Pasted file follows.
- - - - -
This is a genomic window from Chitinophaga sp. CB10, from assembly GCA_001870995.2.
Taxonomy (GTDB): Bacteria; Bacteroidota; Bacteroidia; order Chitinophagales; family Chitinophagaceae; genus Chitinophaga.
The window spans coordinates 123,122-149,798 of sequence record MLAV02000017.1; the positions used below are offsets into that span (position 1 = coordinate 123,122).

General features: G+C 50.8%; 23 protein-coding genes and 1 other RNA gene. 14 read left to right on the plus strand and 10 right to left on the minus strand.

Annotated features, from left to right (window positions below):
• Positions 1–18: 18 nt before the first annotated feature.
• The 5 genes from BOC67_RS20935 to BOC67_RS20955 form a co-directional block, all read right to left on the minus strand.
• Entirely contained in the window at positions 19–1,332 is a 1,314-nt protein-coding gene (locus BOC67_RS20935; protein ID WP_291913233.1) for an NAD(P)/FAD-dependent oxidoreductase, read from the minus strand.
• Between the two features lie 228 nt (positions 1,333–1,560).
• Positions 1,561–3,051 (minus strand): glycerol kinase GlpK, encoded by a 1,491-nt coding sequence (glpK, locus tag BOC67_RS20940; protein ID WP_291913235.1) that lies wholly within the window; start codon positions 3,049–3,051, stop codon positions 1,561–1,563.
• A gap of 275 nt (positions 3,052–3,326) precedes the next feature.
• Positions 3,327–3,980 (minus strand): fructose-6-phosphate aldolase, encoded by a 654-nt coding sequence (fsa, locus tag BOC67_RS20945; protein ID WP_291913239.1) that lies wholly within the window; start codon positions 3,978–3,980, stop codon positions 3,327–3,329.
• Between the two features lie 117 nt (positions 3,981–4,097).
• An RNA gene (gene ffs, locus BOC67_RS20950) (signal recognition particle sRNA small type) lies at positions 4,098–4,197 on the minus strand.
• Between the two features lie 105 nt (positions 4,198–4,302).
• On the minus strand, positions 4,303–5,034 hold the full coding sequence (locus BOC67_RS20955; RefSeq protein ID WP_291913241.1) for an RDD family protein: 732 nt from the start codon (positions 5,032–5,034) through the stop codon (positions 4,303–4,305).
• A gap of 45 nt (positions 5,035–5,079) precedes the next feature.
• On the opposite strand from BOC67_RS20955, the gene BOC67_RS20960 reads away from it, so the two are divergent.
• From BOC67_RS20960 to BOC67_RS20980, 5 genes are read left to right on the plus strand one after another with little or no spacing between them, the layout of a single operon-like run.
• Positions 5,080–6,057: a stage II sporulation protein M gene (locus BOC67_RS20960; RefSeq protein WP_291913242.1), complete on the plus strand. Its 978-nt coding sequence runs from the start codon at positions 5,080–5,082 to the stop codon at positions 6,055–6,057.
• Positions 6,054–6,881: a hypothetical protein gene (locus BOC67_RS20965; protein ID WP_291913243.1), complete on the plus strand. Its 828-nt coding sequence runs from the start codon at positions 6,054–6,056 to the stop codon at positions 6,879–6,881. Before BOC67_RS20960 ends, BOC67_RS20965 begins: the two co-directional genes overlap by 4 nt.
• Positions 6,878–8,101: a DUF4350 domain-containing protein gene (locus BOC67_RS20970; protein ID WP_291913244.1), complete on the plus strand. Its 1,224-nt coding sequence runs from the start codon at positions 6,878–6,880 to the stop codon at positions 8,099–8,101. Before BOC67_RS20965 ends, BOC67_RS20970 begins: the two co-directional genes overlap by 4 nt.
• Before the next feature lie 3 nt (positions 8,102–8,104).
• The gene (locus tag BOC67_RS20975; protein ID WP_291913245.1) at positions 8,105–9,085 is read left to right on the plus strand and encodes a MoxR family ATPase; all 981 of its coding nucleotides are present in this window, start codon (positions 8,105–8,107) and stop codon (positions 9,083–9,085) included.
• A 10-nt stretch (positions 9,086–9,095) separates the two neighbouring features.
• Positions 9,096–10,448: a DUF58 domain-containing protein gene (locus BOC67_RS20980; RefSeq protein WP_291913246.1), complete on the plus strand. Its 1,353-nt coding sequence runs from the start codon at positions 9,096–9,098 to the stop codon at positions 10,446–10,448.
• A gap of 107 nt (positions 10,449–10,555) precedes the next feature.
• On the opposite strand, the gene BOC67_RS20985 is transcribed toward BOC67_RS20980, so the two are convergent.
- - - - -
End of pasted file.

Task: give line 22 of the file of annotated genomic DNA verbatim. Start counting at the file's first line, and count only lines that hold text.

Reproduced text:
• Positions 6,878–8,101: a DUF4350 domain-containing protein gene (locus BOC67_RS20970; protein ID WP_291913244.1), complete on the plus strand. Its 1,224-nt coding sequence runs from the start codon at positions 6,878–6,880 to the stop codon at positions 8,099–8,101. Before BOC67_RS20965 ends, BOC67_RS20970 begins: the two co-directional genes overlap by 4 nt.